I watched, astonished. After while I figured out the reason that the ice marbles were loose was that every time a splash of water came down from the aqueduct above, it was strong enough to move the loose marbles around. That constant motion had kept them from freezing solid. At the same time, it had rounded off all of the corners of the marbles and made them into perfect spheres. It was also what was responsible for the shimmering, changing light—as the sun hit the moving ice marbles, it was broken into a thousand colored shards and spun in all directions. And even when the ice marbles weren’t moving the water was dripping down them and refracting the sunlight in changing ways. I saw how the conical pile of ice had been built up out of marbles that had spilled out of the bowl and frozen solid and gradually built up to waist height. I could not have been more gobsmacked. I walked away half in a trance, stunned by what I had seen.
I bring this up and I write about it for a simple reason—to recapture the energy bound up in that sense of childlike awe at the untold mysteries of the weather. I believe that for everyone studying the weather, there must have been some such sense of wonderment that started them on the path of scientific discovery. Sadly, far too many of us, including myself, often lose that sense of merry wonderment and infantile amusement at the antics of the weather. In the tropics, to keep the feeling alive, I’d go out in the pouring rain and laugh and jump at the thunderclaps. My mad mate Mike taught me to do that, to dance and cavort in my lava-lava at midnight with the raging thunderstorm tossing lightning around the sky.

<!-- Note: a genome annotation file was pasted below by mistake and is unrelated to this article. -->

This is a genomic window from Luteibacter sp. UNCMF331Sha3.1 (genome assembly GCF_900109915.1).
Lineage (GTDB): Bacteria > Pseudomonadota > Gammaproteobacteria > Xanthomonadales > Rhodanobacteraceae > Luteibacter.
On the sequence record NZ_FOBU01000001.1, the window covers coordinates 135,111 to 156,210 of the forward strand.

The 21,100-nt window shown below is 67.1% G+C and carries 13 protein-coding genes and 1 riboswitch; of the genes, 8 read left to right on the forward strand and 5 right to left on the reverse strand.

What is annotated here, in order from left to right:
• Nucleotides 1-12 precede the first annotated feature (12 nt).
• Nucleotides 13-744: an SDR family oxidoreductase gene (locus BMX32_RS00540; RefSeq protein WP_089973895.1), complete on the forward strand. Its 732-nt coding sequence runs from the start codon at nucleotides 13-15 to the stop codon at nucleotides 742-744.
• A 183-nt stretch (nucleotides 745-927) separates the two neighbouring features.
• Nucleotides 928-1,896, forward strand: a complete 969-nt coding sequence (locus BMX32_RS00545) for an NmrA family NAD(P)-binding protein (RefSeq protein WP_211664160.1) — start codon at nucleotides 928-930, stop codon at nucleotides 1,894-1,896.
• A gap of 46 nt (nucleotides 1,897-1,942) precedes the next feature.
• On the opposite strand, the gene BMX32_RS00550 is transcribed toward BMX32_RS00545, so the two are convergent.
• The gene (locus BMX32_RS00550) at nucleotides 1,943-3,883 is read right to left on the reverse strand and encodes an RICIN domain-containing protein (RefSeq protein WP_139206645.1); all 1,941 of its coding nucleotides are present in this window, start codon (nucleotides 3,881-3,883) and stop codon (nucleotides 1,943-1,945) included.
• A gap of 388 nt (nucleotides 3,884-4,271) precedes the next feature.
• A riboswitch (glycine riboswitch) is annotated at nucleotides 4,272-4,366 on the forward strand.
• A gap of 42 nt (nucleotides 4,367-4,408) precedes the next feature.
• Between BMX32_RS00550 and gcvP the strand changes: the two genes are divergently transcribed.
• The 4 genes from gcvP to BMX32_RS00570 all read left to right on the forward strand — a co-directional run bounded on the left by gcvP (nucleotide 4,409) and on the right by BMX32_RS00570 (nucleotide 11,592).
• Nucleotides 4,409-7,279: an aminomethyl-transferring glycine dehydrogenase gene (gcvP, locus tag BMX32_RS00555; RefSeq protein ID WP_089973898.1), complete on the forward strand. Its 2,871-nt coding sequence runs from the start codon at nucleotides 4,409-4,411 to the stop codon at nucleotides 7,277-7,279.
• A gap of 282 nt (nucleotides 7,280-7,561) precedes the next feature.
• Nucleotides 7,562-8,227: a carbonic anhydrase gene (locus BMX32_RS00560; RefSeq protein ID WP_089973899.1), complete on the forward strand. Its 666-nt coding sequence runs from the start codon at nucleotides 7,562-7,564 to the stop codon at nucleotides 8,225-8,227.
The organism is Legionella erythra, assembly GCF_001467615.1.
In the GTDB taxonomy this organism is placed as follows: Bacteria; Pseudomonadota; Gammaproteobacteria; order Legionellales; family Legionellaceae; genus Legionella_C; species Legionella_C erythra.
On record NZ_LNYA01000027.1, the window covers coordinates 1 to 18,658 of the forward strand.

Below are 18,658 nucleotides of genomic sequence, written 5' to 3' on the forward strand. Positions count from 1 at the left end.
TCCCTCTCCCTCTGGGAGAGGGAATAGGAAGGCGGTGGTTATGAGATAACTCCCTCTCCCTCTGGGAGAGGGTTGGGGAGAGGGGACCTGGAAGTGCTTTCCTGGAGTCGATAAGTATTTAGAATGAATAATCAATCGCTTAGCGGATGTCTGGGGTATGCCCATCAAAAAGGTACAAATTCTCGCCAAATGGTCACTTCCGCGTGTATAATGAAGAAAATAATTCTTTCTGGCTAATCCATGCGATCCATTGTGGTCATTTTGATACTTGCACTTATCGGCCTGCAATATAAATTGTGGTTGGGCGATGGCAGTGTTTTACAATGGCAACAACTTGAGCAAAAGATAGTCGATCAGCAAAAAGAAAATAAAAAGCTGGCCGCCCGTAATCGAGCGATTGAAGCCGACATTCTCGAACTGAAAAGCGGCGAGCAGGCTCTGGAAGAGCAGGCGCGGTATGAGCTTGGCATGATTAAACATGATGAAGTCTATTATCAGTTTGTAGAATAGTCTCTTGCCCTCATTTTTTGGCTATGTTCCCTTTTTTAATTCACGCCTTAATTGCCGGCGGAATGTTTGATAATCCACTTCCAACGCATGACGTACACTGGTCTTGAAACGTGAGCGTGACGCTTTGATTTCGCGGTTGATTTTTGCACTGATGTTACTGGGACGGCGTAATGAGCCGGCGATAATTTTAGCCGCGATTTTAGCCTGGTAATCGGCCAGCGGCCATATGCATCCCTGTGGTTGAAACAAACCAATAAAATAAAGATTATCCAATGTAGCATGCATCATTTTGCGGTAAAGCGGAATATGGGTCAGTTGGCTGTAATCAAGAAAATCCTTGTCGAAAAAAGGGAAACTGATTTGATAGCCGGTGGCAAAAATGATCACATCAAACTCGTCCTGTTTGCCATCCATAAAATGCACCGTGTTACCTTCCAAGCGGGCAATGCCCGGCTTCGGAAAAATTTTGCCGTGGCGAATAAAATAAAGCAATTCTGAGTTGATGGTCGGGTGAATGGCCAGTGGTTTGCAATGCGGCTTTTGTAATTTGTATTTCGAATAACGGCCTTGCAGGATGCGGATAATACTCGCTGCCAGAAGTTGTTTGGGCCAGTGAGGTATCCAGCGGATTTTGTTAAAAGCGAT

I once walked out into the face of a cyclone (a southern hemisphere hurricane). Can’t remember the cyclone’s name, it was in Fiji. I was living up on a hill, it was blowing 70 knots and gusting above that. First I tried going out with no protection, but I couldn’t look upwind, the rain just bulleted my face and any exposed skin, it was unbearable. Plus when I opened my mouth to breathe, the hurricane wind just filled my lungs up.